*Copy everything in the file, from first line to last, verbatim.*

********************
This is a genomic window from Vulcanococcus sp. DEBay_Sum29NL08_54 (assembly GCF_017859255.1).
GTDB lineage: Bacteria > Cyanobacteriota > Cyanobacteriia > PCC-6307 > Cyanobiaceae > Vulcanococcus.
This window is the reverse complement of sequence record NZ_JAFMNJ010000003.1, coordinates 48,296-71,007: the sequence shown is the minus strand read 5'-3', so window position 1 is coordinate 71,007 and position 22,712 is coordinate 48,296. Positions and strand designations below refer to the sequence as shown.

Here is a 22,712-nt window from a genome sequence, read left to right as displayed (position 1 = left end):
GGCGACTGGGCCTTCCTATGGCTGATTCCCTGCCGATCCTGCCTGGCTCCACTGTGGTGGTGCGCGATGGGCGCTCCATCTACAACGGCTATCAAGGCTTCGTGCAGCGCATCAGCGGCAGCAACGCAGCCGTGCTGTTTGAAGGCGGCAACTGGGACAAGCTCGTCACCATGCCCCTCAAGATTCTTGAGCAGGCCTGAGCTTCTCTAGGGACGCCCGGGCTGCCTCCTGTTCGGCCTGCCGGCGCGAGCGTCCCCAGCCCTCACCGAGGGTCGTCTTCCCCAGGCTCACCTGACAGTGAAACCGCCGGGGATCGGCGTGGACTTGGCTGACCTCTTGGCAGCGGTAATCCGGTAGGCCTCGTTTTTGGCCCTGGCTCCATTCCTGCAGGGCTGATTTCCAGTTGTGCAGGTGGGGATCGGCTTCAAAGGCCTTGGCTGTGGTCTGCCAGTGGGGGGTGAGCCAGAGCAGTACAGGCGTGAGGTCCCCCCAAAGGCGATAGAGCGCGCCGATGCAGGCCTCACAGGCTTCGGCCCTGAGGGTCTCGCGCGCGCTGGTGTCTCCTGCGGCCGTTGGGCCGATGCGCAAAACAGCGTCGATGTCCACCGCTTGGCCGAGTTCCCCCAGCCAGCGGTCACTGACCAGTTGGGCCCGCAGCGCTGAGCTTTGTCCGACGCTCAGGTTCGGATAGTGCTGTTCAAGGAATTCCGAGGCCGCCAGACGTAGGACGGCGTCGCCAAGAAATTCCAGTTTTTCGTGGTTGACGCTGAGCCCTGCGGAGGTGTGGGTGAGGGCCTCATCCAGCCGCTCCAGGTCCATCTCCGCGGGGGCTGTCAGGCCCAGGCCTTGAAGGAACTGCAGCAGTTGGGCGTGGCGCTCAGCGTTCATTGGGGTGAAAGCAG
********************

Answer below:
This is a genomic window from Vulcanococcus sp. DEBay_Sum29NL08_54 (assembly GCF_017859255.1).
GTDB lineage: Bacteria > Cyanobacteriota > Cyanobacteriia > PCC-6307 > Cyanobiaceae > Vulcanococcus.
This window is the reverse complement of sequence record NZ_JAFMNJ010000003.1, coordinates 48,296-71,007: the sequence shown is the minus strand read 5'-3', so window position 1 is coordinate 71,007 and position 22,712 is coordinate 48,296. Positions and strand designations below refer to the sequence as shown.

Here is a 22,712-nt window from a genome sequence, read left to right as displayed (position 1 = left end):
GGCGACTGGGCCTTCCTATGGCTGATTCCCTGCCGATCCTGCCTGGCTCCACTGTGGTGGTGCGCGATGGGCGCTCCATCTACAACGGCTATCAAGGCTTCGTGCAGCGCATCAGCGGCAGCAACGCAGCCGTGCTGTTTGAAGGCGGCAACTGGGACAAGCTCGTCACCATGCCCCTCAAGATTCTTGAGCAGGCCTGAGCTTCTCTAGGGACGCCCGGGCTGCCTCCTGTTCGGCCTGCCGGCGCGAGCGTCCCCAGCCCTCACCGAGGGTCGTCTTCCCCAGGCTCACCTGACAGTGAAACCGCCGGGGATCGGCGTGGACTTGGCTGACCTCTTGGCAGCGGTAATCCGGTAGGCCTCGTTTTTGGCCCTGGCTCCATTCCTGCAGGGCTGATTTCCAGTTGTGCAGGTGGGGATCGGCTTCAAAGGCCTTGGCTGTGGTCTGCCAGTGGGGGGTGAGCCAGAGCAGTACAGGCGTGAGGTCCCCCCAAAGGCGATAGAGCGCGCCGATGCAGGCCTCACAGGCTTCGGCCCTGAGGGTCTCGCGCGCGCTGGTGTCTCCTGCGGCCGTTGGGCCGATGCGCAAAACAGCGTCGATGTCCACCGCTTGGCCGAGTTCCCCCAGCCAGCGGTCACTGACCAGTTGGGCCCGCAGCGCTGAGCTTTGTCCGACGCTCAGGTTCGGATAGTGCTGTTCAAGGAATTCCGAGGCCGCCAGACGTAGGACGGCGTCGCCAAGAAATTCCAGTTTTTCGTGGTTGACGCTGAGCCCTGCGGAGGTGTGGGTGAGGGCCTCATCCAGCCGCTCCAGGTCCATCTCCGCGGGGGCTGTCAGGCCCAGGCCTTGAAGGAACTGCAGCAGTTGGGCGTGGCGCTCAGCGTTCATTGGGGTGAAAGCAG